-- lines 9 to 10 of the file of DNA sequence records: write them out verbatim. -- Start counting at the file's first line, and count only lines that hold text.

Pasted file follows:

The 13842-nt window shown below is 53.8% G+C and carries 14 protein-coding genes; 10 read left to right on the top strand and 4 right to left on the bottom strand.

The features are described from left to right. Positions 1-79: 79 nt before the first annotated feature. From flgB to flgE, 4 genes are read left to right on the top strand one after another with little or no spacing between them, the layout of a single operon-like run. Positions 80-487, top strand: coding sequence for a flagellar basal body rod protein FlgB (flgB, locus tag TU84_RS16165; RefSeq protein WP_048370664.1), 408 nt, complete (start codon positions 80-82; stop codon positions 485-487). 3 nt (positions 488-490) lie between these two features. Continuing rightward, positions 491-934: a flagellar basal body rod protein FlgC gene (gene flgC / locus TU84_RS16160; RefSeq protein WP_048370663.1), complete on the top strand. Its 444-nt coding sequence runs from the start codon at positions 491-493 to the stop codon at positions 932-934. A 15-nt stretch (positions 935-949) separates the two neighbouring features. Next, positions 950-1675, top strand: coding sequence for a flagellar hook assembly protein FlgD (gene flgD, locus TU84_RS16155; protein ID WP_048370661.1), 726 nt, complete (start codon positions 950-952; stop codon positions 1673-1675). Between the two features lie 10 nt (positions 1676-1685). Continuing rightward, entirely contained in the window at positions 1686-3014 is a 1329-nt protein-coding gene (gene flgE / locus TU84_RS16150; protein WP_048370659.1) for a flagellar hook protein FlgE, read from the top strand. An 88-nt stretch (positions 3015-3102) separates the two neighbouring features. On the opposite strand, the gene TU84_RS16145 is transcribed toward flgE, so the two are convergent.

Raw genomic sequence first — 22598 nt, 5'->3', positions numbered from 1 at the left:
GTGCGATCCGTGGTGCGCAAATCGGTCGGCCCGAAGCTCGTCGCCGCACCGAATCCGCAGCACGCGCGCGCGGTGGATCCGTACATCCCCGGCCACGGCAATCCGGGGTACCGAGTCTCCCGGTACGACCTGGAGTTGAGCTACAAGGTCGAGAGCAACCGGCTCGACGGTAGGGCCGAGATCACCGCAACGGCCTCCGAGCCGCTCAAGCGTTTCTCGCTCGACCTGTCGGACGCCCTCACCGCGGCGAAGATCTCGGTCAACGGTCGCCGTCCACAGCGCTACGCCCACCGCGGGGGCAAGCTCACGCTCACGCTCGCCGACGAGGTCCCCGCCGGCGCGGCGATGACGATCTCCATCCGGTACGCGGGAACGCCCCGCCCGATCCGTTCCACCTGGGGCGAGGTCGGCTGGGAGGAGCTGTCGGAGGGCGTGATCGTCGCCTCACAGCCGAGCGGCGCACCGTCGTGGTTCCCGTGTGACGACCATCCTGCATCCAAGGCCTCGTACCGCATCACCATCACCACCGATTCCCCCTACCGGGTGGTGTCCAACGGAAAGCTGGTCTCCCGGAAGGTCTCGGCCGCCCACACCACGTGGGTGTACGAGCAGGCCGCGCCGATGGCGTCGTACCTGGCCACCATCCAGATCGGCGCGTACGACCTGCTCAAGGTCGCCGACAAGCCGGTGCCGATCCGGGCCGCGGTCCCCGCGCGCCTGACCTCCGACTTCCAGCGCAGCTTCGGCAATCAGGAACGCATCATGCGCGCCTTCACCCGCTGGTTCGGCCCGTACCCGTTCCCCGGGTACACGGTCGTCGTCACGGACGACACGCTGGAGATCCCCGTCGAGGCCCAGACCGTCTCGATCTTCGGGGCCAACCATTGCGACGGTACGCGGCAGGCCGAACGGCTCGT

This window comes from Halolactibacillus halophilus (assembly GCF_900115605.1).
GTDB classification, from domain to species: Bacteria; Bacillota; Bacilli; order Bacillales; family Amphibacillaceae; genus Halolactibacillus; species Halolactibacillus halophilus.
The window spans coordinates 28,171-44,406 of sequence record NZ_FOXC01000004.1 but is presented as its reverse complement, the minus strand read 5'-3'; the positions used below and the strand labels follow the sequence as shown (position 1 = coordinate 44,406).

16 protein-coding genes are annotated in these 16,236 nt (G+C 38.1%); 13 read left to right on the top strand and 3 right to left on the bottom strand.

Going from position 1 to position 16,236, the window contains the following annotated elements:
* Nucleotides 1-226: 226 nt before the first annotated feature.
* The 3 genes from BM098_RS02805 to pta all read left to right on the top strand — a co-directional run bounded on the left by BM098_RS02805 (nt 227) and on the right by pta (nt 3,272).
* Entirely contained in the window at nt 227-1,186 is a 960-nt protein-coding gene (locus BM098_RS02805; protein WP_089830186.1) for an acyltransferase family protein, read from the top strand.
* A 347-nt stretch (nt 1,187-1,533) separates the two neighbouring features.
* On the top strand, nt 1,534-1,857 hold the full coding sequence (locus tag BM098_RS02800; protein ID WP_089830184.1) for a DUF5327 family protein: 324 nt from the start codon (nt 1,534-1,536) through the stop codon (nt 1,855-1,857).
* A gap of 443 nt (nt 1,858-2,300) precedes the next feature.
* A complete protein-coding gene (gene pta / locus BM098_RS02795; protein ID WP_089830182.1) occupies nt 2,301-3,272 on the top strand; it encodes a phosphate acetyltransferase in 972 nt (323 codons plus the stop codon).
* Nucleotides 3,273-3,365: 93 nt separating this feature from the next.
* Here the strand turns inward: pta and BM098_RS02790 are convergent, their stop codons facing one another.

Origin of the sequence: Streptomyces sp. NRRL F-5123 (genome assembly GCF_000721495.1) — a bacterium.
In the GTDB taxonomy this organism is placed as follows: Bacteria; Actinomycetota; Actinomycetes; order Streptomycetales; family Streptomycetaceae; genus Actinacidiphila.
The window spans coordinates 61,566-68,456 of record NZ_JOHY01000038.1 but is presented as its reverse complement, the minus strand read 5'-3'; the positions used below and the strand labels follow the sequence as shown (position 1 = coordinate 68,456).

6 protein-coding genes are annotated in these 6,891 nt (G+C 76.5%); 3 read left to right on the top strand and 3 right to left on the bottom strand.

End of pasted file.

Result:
Going from position 1 to position 16,236, the window contains the following annotated elements:
* Nucleotides 1-226: 226 nt before the first annotated feature.